Well, it’s August now and it’s gonna be a hot one. I grew up in Washington, D.C., a city where all the locals know enough to flee for as much of August as they can to avoid the sickeningly hot, sticky days (and nights). Did you know that D.C. was actually built on a swamp? Most tourists don’t seem to know, because they all flock to the city in August, the hottest, stickiest most miserable month you could spend there. You’d think that growing up with such humid summers that I would be used to humidity, but I’m not. I hate it. I’d take a 105 degree day in the desert over 95 degrees in 90% humidity. For just that reason, growing up I spent my summers at an amazing wilderness expedition camp based out of Thoreau, NM.
Now that I’m older, things are considerably more complicated. I keep hoping some grant will pop up that will pay me to go on vacation for all of August, but until then, I have bills to pay, which means a job to work. To make matters worse, I’ve been working from home since my knee surgery because I can sit more comfortably and don’t have to walk as much. The problem is that, unlike the office, we don’t have air conditioning. This is inevitably the point when Joseph would interject to say we do have AC, so I will clarify. We have one window unit that we have literally used twice all summer (as in two consecutive nights during that heat wave a couple weeks ago) because it’s so expensive to run. Sigh. How I miss you, AC.
In addition to the two cakes I made for the bridal shower, I also made an onion jam. Actually, no, Joseph made it and I stood around and tried to be useful. When I did step in to help, my reward was a splatter of oil and butter jumping straight from the pan to my hand. It was all in the name of some really yummy jam, so it was totally worth it.
I had been craving onion jam ever since seeing an French Onion Tart on the Food Network. I love caramelized onions and Joseph is a master at making them (coming soon, some tips on caramelizing onions). With the two cakes and a punch I was also making, I took a shortcut and decided on just making onion jam and getting some bread from the local bakery. I saw a few recipes that looked good, but when I came across this recipe on Cook’s Illustrated, the recipe browsing came to a screeching halt. Fresh thyme, rum, and caramelized onions? No, there was no need to keep looking.
Heading to a Memorial Day barbecue and want to bring your hosts something to go with the beer? And maybe you have some bourbon left over from your Kentucky Derby party?These salty sweet nuts are a delicious treat that they will love and you can throw them together pretty quickly.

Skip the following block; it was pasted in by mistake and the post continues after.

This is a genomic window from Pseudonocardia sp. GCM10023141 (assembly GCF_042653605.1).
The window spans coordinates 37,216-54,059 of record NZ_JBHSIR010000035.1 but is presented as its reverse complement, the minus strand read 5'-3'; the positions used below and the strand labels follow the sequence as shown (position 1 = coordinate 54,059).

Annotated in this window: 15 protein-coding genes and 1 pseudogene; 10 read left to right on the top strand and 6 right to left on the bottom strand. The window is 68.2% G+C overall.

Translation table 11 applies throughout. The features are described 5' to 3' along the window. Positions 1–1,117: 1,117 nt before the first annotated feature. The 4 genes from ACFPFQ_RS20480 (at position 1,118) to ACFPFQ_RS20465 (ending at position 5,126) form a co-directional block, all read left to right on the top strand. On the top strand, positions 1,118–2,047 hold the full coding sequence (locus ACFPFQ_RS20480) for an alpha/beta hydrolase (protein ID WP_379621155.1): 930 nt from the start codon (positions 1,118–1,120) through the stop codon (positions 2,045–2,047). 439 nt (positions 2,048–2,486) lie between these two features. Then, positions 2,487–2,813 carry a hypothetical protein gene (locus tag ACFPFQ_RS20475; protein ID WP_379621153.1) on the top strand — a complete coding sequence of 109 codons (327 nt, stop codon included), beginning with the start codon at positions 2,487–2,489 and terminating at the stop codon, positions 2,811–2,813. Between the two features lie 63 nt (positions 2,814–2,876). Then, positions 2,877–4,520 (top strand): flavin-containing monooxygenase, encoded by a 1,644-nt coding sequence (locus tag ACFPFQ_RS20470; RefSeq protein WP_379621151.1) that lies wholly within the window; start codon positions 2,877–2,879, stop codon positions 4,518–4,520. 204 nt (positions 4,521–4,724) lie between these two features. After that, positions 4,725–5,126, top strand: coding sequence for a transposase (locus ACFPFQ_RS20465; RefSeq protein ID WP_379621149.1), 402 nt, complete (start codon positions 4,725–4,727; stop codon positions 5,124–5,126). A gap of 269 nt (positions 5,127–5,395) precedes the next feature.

I first made rosemary pecans a few weeks ago for a dinner party. I had already made lemon crinkles and the lemon coconut cookies, but I felt like I should contribute a little more. I got the recipe from Real Simple and despite keeping a careful eye on the the nuts when they were in the oven, I still managed to overcook them a little bit. I doctored the nuts a bit to try to rectify the slight bitter aftertaste, but wasn’t all that happy with them. Then I stumbled on this recipe for bourbon rosemary nuts and I could not wait to make them. I stopped by the store on the way home to get some more pecans and then went straight to the kitchen with bourbon in hand.
The thing is, I don’t know if they were just being polite, but everyone said they liked the slightly burnt pecans that I took to the dinner. But when I made these, all I could think was that if they liked the other ones, they were going love these. The ironic thing about these nuts is that they don’t look like there’s anything special about them – they look just like plain old toasted pecans. But the beautiful thing about these nuts is that they are brined in a bourbon/brown sugar/rosemary/salt mixture. It’s ingenious. Need I say more? There’s no coating or spice rub or anything like that, they just soak in the wonderful brine and then pop in the oven for a quick toast. The beauty of it is that the flavor soaks all the way through the nuts so they’re super flavorful and there’s no coating that falls off or rubs off on your fingers. Continue reading
It seems to me that almost every conversation about guacamole has at least one or two people claim that they make the best guacamole ever. I mean, the thing about guacamole is that it is always pretty darn delicious. But, not to toot my own horn or anything, I’ve had several people try my guacamole and proclaim that even though they thought they made a pretty mean guacamole, mine was even better than theirs. Ok, I know, I am tooting my own horn.
I think the thing that makes my guacamole so good is that I try it out as I go along and add more of things as I see fit. I had never, ever measured quantities until last night when I made this. But the thing is that avocados seem to have this neutralizing power. You can put a whole lot of jalapeño in there and barely get any spice. So I will often try the guacamole and decide that it needs more garlic, more cilantro, more jalapeño, and more salt. It always needs more salt than I think it will and the heat level of peppers can really vary. So I add more stuff in and then try it again. I know, it’s lot to ask to keep trying the guacamole. But it’s in your best interest in the long run, so soldier up and grab a chip (or two, or three, or four, or…).